“Can you believe I lost to that [f-ing] guy?” Trump said, according to Griffin. But publicly, Trump continued to tell millions of his supporters he had won the election.
Thursday’s hearing unfolded less than a month before nationwide congressional elections on November 8, in which Democrats’ narrow political control of Congress is at stake, and two years ahead of the 2024 presidential election, with Trump, a Republican, signaling he is likely to mount a new run for the White House against Biden.
Witnesses at the earlier hearings in June and July said Trump repeatedly pressured Vice President Mike Pence to block Congress on January 6, 2021, from certifying the Electoral College vote. Pence refused to acquiesce to Trump’s demand, drawing his ire as Trump-supporting rioters stormed the Capitol.
Some of the rioters, more than 800 of whom have been arrested, shouted “Hang Mike Pence!” a suggestion one Trump aide said the president thought was appropriate. Gallows had been erected on the National Mall within eyesight of the Capitol.
Trump, witnesses said, also considered sending the names of fake, Trump-supporting electors to the Capitol for the official Electoral College vote count to replace the official Biden electors in states Trump lost by narrow margins.
Trump is facing several criminal investigations stemming from his actions as he tried to remain in power, including a sweeping Justice Department probe into whether he helped foment the Capitol riot by urging his supporters to go there and “fight like hell” as lawmakers were certifying his loss.
In the southern state of Georgia, a prosecutor in Atlanta, the state capital, is investigating Trump’s request to the top state elections official to “find” him 11,780 votes, one more than he needed to overturn his 11,779-vote loss to Biden.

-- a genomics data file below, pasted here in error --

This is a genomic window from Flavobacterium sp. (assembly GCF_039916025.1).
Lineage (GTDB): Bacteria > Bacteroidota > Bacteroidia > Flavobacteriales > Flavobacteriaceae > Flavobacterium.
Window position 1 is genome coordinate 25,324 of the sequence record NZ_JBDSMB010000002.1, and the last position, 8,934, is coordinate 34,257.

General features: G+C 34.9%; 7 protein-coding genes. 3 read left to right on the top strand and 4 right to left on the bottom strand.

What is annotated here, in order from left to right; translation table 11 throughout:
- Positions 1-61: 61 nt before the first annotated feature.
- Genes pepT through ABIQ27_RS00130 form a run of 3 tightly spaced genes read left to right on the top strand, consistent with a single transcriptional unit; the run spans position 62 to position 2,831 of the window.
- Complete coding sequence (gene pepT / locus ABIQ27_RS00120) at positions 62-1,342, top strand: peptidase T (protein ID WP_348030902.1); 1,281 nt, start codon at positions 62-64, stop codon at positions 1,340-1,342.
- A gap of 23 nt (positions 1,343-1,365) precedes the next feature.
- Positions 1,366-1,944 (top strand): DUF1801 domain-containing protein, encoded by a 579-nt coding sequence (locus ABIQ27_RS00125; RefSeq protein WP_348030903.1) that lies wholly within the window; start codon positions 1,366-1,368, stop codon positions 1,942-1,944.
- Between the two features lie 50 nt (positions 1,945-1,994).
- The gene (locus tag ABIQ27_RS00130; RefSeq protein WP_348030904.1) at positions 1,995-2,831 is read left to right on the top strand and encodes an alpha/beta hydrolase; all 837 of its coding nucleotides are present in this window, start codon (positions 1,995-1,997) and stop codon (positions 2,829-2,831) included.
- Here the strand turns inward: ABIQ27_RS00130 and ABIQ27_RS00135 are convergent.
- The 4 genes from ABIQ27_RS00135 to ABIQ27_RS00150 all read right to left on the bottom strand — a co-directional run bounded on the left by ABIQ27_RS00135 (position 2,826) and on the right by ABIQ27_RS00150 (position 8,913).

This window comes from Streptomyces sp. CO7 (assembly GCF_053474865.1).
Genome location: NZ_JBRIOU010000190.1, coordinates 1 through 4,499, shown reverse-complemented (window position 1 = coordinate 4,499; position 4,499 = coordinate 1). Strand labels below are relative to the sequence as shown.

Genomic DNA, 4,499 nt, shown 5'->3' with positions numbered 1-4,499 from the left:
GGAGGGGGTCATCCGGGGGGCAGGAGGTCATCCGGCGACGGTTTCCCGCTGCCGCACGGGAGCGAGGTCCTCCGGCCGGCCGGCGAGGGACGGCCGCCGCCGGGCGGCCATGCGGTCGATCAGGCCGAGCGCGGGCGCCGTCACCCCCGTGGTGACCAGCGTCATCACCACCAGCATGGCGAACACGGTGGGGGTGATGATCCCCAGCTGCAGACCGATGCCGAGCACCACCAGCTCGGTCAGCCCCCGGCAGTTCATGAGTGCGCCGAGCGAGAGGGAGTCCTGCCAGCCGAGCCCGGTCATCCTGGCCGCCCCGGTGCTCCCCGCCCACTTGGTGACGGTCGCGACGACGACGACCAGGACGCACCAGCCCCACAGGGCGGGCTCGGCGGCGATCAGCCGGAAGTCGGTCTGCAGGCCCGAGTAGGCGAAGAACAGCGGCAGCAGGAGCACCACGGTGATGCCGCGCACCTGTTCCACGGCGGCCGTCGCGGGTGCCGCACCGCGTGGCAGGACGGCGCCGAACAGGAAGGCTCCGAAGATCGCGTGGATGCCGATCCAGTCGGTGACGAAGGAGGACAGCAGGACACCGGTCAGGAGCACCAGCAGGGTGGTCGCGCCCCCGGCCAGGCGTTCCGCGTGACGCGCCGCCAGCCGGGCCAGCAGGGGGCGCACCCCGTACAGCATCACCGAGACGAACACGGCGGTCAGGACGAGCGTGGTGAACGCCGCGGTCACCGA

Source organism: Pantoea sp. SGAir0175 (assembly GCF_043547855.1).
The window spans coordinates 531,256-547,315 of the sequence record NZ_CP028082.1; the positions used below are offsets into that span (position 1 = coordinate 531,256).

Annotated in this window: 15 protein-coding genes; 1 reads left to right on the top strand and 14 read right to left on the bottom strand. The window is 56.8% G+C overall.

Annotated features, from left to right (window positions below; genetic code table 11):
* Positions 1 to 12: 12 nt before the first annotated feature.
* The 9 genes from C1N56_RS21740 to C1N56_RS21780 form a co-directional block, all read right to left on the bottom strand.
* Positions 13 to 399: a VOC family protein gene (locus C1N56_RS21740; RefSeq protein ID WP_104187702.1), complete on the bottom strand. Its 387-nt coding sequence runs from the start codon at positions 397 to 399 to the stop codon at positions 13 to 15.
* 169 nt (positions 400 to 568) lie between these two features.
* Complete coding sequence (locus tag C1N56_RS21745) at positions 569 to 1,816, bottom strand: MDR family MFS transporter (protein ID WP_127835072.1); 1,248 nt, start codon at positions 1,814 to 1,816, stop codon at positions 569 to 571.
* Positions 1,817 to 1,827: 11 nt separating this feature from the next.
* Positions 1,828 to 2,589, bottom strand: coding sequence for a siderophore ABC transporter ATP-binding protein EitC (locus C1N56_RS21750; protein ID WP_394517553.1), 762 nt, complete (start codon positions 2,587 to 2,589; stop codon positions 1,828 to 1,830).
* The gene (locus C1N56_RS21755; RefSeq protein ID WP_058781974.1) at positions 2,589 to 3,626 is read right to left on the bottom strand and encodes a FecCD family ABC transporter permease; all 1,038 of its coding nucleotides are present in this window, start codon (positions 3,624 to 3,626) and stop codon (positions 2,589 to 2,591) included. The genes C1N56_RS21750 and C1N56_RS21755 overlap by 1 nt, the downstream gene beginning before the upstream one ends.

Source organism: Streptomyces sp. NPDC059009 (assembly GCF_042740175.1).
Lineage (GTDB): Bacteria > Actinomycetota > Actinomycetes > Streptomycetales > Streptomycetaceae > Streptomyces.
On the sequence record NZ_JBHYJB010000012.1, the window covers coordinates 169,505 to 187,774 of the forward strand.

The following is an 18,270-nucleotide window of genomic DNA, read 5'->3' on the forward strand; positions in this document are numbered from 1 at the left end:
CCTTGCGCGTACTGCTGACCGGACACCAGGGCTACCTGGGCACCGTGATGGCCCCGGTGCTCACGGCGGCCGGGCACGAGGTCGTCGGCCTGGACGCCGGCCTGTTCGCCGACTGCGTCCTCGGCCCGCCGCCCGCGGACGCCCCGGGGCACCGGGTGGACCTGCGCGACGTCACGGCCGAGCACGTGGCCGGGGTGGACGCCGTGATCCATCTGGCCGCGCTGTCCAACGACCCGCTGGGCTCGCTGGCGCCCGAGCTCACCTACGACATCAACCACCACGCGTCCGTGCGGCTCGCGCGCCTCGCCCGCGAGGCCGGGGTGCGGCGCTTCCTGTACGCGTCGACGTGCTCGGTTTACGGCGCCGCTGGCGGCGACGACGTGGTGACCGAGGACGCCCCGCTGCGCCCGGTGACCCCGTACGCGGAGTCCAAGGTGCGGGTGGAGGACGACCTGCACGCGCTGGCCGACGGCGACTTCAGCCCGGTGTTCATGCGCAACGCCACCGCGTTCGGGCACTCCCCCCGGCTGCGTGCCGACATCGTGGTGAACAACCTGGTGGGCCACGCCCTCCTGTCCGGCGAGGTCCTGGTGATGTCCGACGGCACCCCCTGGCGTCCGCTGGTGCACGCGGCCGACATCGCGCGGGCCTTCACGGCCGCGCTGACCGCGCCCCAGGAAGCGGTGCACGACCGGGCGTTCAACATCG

The state-by-state vote counts are essential in U.S. presidential elections because the country’s leader is not elected by the national popular vote count, which Biden won by more than 7 million votes. Rather, the outcome is effectively determined in the Electoral College, with each state’s number of electors roughly determined by its population, with the biggest states holding the most sway. In most cases, all of a state’s Electoral College votes go to the popular vote winner in that state.
The House investigative committee has no power to bring criminal charges against Trump but could make a criminal case referral to the Justice Department in a final report it expects to complete before the end of this year. If Republicans succeed in taking control of the House starting in January, they will almost certainly disband the committee.
The subpoena of Trump could easily delay the committee’s efforts to close the investigation by December.
Since its last public hearings, the committee obtained more than 1.5 million pages of documents and communications from the Secret Service, the presidential security agency. They include details of how agents blocked Trump’s attempts to join his supporters at the Capitol even after their assault on the country’s seat of government had already erupted.
Trump, after rallying his supporters near the White House to “stop the steal” of the election, angrily berated a Secret Service agent when he realized his security detail was taking him back to the White House, where witnesses say he watched the riot on television for more than three hours before publicly urging his supporters to go home.